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Kissimmee Injury Lawyer > Blog > Motor Vehicle Accidents > What You Need to Know About Rear End Car Accidents

What You Need to Know About Rear End Car Accidents

What You Need to Know About Rear End Car AccidentsEach year, millions of drivers are involved in rear-end car accidents. These types of accidents can create financial and emotional stress for those involved as well as physical injuries. Whether one or both drivers are responsible, collisions such as these can be complicated. Here is what you need to know about rear-end car accidents in Florida.

Florida is a No-Fault State

Florida is a no-fault insurance state which means that if you are injured after being rear-ended in an auto accident, your insurance will pay your medical costs up to your plan limits even if you are not at fault. Florida drivers must carry personal injury protection (PIP) in the amount of at least $10,000, which is for their own injuries no matter who is at fault for the accident, and $10,000.00 of property damage insurance. However, depending on the severity of the injuries, a victim may have a separate cause of action against a negligent driver.

The Rear Ending Driver Could be at Fault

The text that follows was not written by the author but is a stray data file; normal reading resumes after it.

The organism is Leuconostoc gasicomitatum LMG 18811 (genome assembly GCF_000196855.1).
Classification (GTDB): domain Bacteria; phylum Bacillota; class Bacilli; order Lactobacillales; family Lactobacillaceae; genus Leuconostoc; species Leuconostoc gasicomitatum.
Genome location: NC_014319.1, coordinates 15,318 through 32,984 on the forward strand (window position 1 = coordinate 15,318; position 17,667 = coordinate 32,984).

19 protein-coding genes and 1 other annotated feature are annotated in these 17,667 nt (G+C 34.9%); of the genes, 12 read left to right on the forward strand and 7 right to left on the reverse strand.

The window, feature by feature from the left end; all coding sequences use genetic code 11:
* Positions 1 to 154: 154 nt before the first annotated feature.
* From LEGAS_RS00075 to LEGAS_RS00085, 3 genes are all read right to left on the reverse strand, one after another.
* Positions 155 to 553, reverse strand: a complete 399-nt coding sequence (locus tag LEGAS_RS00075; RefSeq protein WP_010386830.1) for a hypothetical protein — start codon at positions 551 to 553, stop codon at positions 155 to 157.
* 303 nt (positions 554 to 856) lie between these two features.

When you think about a rear end accident, it seems as if the car driver that struck the other from behind would always be to blame. For instance, one car rear-ends the other due to being distracted, following too closely, or going too fast to stop in time. However, when there are multiple cars involved, one car may end up rear-ending another because another vehicle struck them from behind. In that situation, the middle car could not help hitting the car in front of them.

Negligence

Negligence for a rear-ending accident can be demonstrated when you can show that the other driver had a duty which was breached by their actions and resulted in your injury. For instance, all drivers are responsible for driving safely. If the driver who hit you from behind was distracted and driving too fast, they may be considered to have been driving in an unreasonably unsafe manner causing your injury. In that situation, the driver could be found negligent.

Comparative Negligence

Florida law observes something called “pure comparative fault” when analyzing responsibility for personal injury. When applied to a car accident, each driver is assigned a percentage amount of blame for the collision, and their recovery will be limited to that amount. For example, if you are suing another driver for negligence and it is found that you were 80% at fault for the crash, your damages would be decreased by 80% which would allow you to recover 20%.

Contact the Draper Law Firm

Being injured in a car accident can be financially devastating and result in serious injuries. At a time like this, you need the advice of an experienced personal injury attorney who can help you assess and prepare your case. At the Draper Law Firm, we have experienced attorneys who are ready to fight for you. To learn more, contact us today online or call 866-767-4711. We proudly serve the greater Central Florida area with offices located in Kissimmee, Orlando, and St. Cloud.

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